Following the Prime Minister’s latest announcement that the Conditional Movement Control Order ("CMCO") has been extended until 9 June 2020 (but with further industries and businesses gradually opening up since the start of the CMCO on 4 May 2020), companies and organisations are increasingly compelled by circumstances to adopt new and innovative ways to resume business. Work from home arrangements have been widely implemented across industries to support the Government’s call to practice social distancing in response to the COVID-19 outbreak in Malaysia. In light of the present circumstances, companies and organisations (essential and non-essential services alike) have now turned towards "e-signing" to facilitate the signing and execution of documents in the commercial context. In this client update, we analyse and address some of the legal issues related to the use of electronic signatures.”).Malaysia | Contracts | 12 May 2020
SINGAPORE: Fourteen Rajah & Tann Singapore’s Lawyers Appointed by Singapore's Ministry of Law to Serve as Assessors under the COVID-19 (Temporary Measures) Act
Rajah & Tann Singapore is pleased to announce that 14 of our lawyers have been appointed by Singapore's Ministry of Law to serve as assessors under the COVID-19 (Temporary Measures) Act. They were appointed by the Minister for Law to resolve disputes arising from the application of the Act. The Assessor will decide whether the case is one to which the relief under the Act applies and will seek to achieve an outcome that is just and equitable in the circumstances.
The appointed assessors who come from the firm's Disputes and Corporate practices are the following:
- Aleksandar Georgiev
- Alvin Tan Yong Joon
- Alyssa Leong
- Benjamin Teo
- Clement Chan
- Devathas Satianathan
- Dominique Lombardi
- Kevin Tan
- Lionel Tay
- Matthew Koh
- Nur Rauda Mohamed Said
- Pamela Wong
- Phang Hwee Guang
- Yip Li Ming
On 20 April 2020, the provisions in the COVID-19 (Temporary Measures) Act 2020 Act dealing with the following temporary measures came into force:
- Temporary relief for inability to perform a scheduled contract specified in the Act that is to a material extent caused by a COVID-19 event; and
- Temporary relief for financially distressed individuals and businesses by increasing the debt thresholds for bankruptcy and insolvency.
The Regulations setting out the details for a party to seek the temporary reliefs under the Act were also issued and came into force on 20 April 2020.
This Update provides a summary of the requirements and process for seeking these temporary reliefs under the Act and includes an overview guide of the procedure diagrammed for your ease of reference.
Singapore | Contracts | 23 April 2020
The COVID-19 pandemic has caused a substantial impact on business operations in many industries. As the performance of contractual obligations becomes increasingly difficult, contractual parties should consider the potential legal impact and effect of the outbreak on their commercial contracts and agreements. A frequently asked question is what will happen to contracts and whether or not the performance of obligations can be delayed or suspended or would the parties be liable for losses in any event. In assessing these issues, parties should focus on force majeure clauses and how these apply to their contracts, and the options available in the absence of such contractual provisions. In this Update, we take a look at the rules of force majeure under Thai law, and whether it can be invoked in light of the pandemic.Thailand | Contracts | 17 April 2020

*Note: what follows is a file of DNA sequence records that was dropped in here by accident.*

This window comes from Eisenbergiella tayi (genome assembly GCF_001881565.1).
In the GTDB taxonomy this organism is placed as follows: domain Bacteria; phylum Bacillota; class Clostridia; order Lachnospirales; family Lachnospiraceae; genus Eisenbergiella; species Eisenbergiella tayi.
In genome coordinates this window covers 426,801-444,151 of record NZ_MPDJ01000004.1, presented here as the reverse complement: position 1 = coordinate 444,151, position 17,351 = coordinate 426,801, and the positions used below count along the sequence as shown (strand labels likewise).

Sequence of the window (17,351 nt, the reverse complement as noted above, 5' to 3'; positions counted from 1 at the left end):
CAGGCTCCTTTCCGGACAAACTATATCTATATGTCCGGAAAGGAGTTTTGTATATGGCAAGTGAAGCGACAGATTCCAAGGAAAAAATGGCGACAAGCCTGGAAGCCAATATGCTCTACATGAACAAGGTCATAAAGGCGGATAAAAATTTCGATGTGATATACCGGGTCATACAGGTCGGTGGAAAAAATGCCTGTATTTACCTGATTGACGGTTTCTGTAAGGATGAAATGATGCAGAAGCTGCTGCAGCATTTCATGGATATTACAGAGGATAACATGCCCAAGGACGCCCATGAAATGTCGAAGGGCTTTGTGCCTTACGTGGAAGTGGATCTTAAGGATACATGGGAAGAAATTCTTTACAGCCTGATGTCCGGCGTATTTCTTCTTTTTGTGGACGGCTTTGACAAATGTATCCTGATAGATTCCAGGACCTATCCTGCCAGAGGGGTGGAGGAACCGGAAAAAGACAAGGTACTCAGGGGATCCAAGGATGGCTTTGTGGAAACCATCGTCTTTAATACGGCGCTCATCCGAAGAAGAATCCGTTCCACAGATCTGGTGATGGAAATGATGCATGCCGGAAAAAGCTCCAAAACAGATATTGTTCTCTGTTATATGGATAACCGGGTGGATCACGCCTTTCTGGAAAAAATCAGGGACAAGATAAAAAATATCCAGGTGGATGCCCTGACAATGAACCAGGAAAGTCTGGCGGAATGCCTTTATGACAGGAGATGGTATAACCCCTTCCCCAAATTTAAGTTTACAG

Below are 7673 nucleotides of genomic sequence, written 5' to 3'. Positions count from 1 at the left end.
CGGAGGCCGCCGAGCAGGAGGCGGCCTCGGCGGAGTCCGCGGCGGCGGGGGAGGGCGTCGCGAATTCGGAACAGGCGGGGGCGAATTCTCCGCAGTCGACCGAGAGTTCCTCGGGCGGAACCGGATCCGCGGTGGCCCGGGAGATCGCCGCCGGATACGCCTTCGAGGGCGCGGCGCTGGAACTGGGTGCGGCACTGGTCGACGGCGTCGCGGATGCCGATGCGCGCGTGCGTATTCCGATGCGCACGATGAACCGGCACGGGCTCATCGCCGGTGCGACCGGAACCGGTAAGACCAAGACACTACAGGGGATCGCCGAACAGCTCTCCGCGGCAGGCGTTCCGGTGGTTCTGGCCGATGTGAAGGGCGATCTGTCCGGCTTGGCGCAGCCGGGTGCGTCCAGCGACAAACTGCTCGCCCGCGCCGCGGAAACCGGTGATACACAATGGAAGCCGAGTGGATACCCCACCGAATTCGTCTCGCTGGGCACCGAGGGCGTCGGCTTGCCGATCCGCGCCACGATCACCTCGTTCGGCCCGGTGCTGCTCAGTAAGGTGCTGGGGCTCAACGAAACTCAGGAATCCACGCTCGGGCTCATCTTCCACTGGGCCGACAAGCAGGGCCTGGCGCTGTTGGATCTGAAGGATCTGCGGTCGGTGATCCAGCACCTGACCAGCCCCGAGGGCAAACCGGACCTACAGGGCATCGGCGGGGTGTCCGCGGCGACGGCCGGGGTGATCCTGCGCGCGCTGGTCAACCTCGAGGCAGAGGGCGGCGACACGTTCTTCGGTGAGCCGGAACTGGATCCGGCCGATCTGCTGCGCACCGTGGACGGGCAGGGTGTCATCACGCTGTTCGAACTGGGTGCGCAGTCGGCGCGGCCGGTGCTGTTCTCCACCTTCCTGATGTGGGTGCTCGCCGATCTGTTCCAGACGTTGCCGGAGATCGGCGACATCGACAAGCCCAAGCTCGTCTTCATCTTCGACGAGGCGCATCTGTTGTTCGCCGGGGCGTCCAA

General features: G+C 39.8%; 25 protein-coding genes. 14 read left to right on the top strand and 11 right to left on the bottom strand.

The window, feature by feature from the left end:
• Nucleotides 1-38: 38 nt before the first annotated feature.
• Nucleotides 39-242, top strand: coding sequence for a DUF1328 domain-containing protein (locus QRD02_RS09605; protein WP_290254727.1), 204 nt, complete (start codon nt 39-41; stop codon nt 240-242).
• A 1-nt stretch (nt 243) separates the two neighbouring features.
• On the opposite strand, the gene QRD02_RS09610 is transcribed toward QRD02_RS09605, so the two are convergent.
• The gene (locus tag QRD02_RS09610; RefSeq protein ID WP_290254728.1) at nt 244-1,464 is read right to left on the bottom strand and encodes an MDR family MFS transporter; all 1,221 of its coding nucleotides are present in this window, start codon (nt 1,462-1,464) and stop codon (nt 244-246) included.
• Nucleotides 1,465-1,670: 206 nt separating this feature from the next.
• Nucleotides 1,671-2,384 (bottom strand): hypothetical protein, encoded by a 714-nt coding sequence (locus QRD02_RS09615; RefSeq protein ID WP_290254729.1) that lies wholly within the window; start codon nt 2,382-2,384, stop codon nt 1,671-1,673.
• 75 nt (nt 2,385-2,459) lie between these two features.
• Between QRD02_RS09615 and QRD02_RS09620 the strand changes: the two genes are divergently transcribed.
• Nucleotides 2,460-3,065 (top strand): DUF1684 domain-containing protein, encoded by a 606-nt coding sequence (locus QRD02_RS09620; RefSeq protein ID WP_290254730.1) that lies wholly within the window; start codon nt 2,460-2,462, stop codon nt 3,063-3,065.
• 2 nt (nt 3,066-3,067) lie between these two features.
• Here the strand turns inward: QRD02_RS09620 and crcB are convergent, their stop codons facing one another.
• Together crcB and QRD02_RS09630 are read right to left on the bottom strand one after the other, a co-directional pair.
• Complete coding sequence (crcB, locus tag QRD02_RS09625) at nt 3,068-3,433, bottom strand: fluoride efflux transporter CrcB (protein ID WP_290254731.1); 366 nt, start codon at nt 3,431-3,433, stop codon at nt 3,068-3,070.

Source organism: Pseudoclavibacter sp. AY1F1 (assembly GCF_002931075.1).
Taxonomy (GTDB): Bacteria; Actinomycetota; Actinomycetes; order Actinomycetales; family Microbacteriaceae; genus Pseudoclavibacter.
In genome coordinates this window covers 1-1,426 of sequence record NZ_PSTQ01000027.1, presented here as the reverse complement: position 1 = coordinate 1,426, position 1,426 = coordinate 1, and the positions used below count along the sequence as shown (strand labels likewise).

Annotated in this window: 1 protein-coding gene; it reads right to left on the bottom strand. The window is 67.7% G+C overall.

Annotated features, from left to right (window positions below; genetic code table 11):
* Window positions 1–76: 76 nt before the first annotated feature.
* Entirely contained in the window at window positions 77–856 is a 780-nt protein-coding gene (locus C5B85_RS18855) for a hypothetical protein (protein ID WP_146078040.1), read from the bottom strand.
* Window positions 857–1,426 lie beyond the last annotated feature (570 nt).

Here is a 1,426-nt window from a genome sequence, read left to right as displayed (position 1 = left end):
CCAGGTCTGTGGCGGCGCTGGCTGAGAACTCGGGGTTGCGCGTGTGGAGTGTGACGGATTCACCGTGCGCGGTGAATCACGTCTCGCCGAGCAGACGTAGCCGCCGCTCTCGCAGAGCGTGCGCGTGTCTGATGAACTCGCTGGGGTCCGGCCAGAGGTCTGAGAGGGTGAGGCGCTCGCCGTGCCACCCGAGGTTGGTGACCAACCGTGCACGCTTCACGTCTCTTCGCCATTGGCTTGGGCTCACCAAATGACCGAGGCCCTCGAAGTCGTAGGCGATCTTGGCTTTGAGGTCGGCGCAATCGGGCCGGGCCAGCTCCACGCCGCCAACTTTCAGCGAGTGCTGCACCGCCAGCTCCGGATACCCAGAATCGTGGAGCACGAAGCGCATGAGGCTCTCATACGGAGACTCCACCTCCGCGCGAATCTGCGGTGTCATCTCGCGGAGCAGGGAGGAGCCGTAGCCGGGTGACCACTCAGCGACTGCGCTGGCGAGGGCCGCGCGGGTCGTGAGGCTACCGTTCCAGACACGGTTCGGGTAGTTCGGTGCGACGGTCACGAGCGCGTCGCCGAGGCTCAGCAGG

The new COVID-19 (Temporary Measures) Bill ("COVID Bill") will be introduced in Parliament next week and is anticipated to be passed into law shortly after. As the title suggests, the COVID Bill is intended to provide targeted and temporary relief for parties that due to the ongoing COVID-19 pandemic, find themselves unable to perform obligations under certain scheduled contracts – including contracts to which the government is a party. The COVID Bill will also temporarily increase the existing bankruptcy and insolvency thresholds for individuals and businesses respectively, as well as provide more time to respond to statutory demands from creditors. This Update provides a summary of these temporary reliefs under the COVID Bill.Singapore | Contracts | 03 April 2020
The respiratory disease caused by a new strain of virus, Covid-19, is a global pandemic spreading over 200 countries and territories, with hundreds of thousands of infections and deaths without any sign of the situation easing. The Covid-19 outbreak has severely affected the global supply chain of goods and the operations of enterprises in numerous sectors from manufacturing to services. Many enterprises are currently unable to perform their executed contracts due to the shortage of labour and raw materials supply, as well as the administrative measures and/or decisions of the state agencies to isolate persons who are infected with the disease.
It is a legal concern of many enterprises whether the Covid-19 outbreak constitutes a Force Majeure event that would warrant an exemption from liabilities or penalties in the event of a breach of a contract.
This Update provides an overview of the concept of a Force Majeure event, and a legal analysis of the Covid-19 outbreak from Vietnam’s legal perspective.Vietnam | Contracts | 03 April 2020
The COVID-19 outbreak has been a jarring development across the globe, bringing about much uncertainty in the commercial world. In this Update, we look at some of the common questions regarding the potential legal impact of the COVID-19 outbreak on contracts and agreements. This includes a focus on force majeure, frustration and the obstructions which may arise in specific industries such as Shipping & International Trade, Construction & Projects, and Hospitality and Tourism.
Singapore | Contracts | 20 February 2020
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